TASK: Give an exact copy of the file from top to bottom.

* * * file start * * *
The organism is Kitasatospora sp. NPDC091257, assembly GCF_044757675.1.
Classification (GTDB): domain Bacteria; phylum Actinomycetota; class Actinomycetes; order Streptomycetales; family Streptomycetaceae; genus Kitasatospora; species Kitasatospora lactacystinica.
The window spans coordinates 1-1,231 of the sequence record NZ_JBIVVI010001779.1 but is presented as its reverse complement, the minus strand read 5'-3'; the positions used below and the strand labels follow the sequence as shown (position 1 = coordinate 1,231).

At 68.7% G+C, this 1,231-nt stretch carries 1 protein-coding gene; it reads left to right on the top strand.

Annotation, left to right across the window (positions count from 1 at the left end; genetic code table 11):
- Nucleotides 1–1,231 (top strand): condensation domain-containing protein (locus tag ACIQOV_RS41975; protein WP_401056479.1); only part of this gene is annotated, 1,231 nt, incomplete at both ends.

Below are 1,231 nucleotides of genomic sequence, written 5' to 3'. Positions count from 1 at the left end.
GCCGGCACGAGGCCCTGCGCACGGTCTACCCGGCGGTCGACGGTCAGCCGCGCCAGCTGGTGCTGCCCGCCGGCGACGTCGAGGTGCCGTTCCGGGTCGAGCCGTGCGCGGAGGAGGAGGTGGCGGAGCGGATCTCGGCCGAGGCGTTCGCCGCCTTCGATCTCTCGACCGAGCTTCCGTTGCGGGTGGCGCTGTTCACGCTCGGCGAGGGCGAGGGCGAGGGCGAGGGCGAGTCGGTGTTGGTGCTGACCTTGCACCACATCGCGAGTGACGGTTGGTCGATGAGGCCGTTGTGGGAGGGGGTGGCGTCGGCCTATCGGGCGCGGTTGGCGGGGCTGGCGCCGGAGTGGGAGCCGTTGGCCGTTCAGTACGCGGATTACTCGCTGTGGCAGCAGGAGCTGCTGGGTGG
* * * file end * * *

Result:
The organism is Kitasatospora sp. NPDC091257, assembly GCF_044757675.1.
Classification (GTDB): domain Bacteria; phylum Actinomycetota; class Actinomycetes; order Streptomycetales; family Streptomycetaceae; genus Kitasatospora; species Kitasatospora lactacystinica.
The window spans coordinates 1-1,231 of the sequence record NZ_JBIVVI010001779.1 but is presented as its reverse complement, the minus strand read 5'-3'; the positions used below and the strand labels follow the sequence as shown (position 1 = coordinate 1,231).

At 68.7% G+C, this 1,231-nt stretch carries 1 protein-coding gene; it reads left to right on the top strand.

Annotation, left to right across the window (positions count from 1 at the left end; genetic code table 11):
- Nucleotides 1–1,231 (top strand): condensation domain-containing protein (locus tag ACIQOV_RS41975; protein WP_401056479.1); only part of this gene is annotated, 1,231 nt, incomplete at both ends.

Below are 1,231 nucleotides of genomic sequence, written 5' to 3'. Positions count from 1 at the left end.
GCCGGCACGAGGCCCTGCGCACGGTCTACCCGGCGGTCGACGGTCAGCCGCGCCAGCTGGTGCTGCCCGCCGGCGACGTCGAGGTGCCGTTCCGGGTCGAGCCGTGCGCGGAGGAGGAGGTGGCGGAGCGGATCTCGGCCGAGGCGTTCGCCGCCTTCGATCTCTCGACCGAGCTTCCGTTGCGGGTGGCGCTGTTCACGCTCGGCGAGGGCGAGGGCGAGGGCGAGGGCGAGTCGGTGTTGGTGCTGACCTTGCACCACATCGCGAGTGACGGTTGGTCGATGAGGCCGTTGTGGGAGGGGGTGGCGTCGGCCTATCGGGCGCGGTTGGCGGGGCTGGCGCCGGAGTGGGAGCCGTTGGCCGTTCAGTACGCGGATTACTCGCTGTGGCAGCAGGAGCTGCTGGGTGG